So I resigned that great-paying job in 1985 (parental distress continued) and started re-building my own company, JBS & Associates. I decided to specialize in event and association management and implementation of multi-disciplinary marketing, advertising and public relations programs…and I would have control over my schedule so I could spend more time in the ocean.
When no longer a corporate road warrior I finally had the flexibility to make a living while diving, writing and sharing my love of the ocean. As an associate editor of Skin Diver Magazine I authored the “Advanced Diving” feature — 84 articles of 2500 words with accompanying photographs — and published many other magazine articles. Finally I was back to teaching, to molding attitudes and to opening minds to the importance of the world’s oceans.
My ocean advocacy for the past ten years has been focused through two great institutions: the Aquarium of the Pacific in Long Beach, California, where I serve as a volunteer diver and also as Trustee of the Pacific; and through Scripps Institution of Oceanography in La Jolla, California. There I have had the honor of serving on the Scripps Director’s Development Committee and on the Birch Aquarium Board of Advisors.
There is no greater joy or source of drive in my life than as an ocean advocate. Our well being as a planet is tied to clean drinking water and healthy ocean ecosystems. Opening eyes and hearts through my photographs, adventure stories and through assisting institutions in creating wonder and stewardship of the oceans and all its inhabitants, is a major focus for me. My current project is photographing whales in the wild – free diving in the open ocean with 30-ton mammals that choose to approach me and let me swim near them and capture their beauty. I hope to gather enough special images for a book.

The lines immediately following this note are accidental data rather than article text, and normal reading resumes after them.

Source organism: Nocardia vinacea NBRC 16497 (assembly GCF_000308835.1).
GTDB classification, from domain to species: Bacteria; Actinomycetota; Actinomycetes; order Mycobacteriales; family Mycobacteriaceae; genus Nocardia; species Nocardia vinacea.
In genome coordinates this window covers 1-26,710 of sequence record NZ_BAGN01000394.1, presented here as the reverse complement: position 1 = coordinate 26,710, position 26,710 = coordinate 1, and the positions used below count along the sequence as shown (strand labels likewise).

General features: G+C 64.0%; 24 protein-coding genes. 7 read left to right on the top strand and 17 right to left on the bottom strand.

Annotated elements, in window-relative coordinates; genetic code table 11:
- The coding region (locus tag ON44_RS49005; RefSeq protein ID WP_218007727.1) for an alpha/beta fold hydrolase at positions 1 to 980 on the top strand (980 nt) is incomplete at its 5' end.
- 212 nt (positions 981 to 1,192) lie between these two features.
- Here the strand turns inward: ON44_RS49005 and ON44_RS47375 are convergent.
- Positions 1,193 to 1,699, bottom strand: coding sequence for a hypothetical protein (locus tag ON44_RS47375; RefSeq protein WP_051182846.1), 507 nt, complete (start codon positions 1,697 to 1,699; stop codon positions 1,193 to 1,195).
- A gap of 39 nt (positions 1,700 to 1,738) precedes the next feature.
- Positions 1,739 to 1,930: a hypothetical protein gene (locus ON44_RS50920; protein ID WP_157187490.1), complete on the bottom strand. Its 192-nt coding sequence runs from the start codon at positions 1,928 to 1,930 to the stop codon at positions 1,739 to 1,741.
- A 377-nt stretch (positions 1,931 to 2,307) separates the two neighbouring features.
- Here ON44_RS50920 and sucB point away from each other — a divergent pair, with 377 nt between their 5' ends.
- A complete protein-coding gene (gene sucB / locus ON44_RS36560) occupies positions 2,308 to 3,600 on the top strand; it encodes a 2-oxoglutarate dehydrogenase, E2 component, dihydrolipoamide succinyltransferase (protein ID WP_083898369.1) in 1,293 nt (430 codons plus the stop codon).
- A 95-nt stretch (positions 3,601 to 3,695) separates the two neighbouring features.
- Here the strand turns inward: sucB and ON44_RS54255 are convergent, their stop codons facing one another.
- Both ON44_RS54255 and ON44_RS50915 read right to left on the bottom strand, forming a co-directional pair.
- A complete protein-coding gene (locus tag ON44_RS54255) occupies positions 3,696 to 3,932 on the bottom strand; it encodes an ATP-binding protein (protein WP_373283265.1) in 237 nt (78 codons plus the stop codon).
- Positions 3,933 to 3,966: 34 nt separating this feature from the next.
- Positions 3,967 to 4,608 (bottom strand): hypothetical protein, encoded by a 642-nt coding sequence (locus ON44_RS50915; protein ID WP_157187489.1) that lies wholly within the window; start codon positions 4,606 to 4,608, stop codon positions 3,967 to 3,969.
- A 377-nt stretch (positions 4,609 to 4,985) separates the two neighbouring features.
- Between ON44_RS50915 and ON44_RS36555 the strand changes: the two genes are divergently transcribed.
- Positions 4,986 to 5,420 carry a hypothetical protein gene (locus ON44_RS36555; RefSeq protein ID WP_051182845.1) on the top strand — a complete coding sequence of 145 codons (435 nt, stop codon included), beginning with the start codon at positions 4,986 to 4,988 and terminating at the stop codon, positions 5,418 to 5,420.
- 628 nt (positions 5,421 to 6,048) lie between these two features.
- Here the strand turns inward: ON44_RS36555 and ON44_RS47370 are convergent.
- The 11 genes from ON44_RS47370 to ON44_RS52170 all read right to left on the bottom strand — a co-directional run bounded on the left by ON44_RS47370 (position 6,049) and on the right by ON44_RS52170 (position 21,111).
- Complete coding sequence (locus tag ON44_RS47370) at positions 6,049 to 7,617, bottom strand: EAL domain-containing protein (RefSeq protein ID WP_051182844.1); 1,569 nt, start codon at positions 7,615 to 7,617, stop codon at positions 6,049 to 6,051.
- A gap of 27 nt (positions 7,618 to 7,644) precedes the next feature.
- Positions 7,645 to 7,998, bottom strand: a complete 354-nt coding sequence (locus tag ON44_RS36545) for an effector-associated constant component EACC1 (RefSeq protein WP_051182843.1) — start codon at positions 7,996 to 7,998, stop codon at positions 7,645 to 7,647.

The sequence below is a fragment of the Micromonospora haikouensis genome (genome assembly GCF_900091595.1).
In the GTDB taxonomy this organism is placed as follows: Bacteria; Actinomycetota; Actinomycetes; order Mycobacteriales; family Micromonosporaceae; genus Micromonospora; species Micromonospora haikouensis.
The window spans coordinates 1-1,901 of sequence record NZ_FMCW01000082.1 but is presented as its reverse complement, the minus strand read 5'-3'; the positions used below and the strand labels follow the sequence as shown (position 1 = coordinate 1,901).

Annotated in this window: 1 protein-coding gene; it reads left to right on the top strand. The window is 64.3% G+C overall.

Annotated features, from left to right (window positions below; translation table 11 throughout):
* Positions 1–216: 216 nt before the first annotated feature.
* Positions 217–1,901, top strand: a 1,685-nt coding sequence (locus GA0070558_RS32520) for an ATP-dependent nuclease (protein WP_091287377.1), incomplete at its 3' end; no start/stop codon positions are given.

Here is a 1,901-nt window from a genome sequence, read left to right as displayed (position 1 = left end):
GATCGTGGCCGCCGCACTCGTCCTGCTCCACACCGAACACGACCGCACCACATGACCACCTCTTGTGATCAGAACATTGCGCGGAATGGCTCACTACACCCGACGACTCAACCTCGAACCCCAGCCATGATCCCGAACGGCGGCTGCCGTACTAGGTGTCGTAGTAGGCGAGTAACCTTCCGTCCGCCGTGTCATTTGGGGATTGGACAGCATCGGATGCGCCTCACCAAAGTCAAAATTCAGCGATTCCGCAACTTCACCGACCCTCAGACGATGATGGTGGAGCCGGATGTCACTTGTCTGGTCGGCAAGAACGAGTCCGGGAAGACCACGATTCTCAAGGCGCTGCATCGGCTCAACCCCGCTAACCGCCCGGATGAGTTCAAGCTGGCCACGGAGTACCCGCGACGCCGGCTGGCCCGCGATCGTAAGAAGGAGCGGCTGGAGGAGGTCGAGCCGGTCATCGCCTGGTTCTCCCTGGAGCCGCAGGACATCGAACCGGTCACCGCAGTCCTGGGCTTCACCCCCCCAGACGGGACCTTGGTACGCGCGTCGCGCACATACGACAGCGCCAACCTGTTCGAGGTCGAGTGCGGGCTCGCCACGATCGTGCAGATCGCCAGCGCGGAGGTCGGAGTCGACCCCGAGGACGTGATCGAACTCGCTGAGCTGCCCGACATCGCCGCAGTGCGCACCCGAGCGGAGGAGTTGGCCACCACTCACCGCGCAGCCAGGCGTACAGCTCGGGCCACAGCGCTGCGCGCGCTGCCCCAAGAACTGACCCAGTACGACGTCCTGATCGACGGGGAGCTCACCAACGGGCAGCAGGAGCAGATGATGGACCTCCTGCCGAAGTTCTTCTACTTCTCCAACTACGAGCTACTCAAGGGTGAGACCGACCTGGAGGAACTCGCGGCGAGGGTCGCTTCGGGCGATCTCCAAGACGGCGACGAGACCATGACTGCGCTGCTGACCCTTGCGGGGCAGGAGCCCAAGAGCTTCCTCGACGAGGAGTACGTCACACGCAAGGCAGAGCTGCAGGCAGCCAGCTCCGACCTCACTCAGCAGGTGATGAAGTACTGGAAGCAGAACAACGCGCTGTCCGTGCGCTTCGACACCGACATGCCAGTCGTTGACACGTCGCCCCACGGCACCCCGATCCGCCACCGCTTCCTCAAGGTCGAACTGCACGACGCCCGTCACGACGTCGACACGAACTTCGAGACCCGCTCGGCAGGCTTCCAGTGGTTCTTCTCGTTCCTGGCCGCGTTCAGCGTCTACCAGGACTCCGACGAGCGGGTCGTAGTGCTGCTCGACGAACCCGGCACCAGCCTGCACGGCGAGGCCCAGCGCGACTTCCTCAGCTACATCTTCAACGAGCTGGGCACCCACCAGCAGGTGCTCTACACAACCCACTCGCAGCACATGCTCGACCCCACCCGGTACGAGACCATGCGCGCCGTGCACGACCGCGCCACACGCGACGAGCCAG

As in the ocean, where organisms interact to thrive, my company has grown as various parts of my life intertwined. After exiting the race production business, I met Bill Lobel, who had formed a new law firm and needed assistance managing the bankruptcy fee application process for his boutique bankruptcy debtor firm (back in the days of plentiful chapter 11 bankruptcy cases). Bill volunteered to chair the California Bankruptcy Forum’s fledgling annual conference, and talked his partners into paying me for two years to do the event production after he raised the sponsorship money.
I eventually left that part-time firm position and was hired by the California Bankruptcy Forum to manage the statewide organization. It is hard to believe that the upcoming 2008 California Bankruptcy Forum conference will be the eighteenth I have managed, and that I have proofed so many years of California Bankruptcy Journals.
In working with bankruptcy lawyers and trustees I met many of the founders of the California Receivers Forum. When the group decided to start a formal organization, I was honored when asked to be its administrator. The California Receivers Forum ten year anniversary is on the horizon.
JBS & Associates has grown in staffing and services. We now also produce conferences, trade shows and special events for clients such as the Specialty Coffee Association of America, the Recreation Vehicle Industry Association, the Boys & Girls Clubs of America national golf tournaments, the HMO Research Network and advertising for Yamaha Motorcycle dealer groups.
It has been a remarkable journey, building a business and being of service to my clients. It is humbling to think of how many people in the bankruptcy and receivership communities have become friends and have mentored me.
With this article, my habit of spending Tuesday afternoons out of the office is finally explained – I am diving at the Aquarium of the Pacific, hand feeding fish and rays, moving sharks, and washing exhibit windows on the wet side, always hoping to ignite in the visitors, young and old, a sense of wonder in the marine environment and its many varied creatures, because people protect and cherish what they know and love.
Jeanne Sleeper is the founder and director of JBS & Associates, a Laguna Beach firm that produces conferences and trade shows nationwide for a variety of clients as well as providing administrative services to the CRF and many other trade organizations.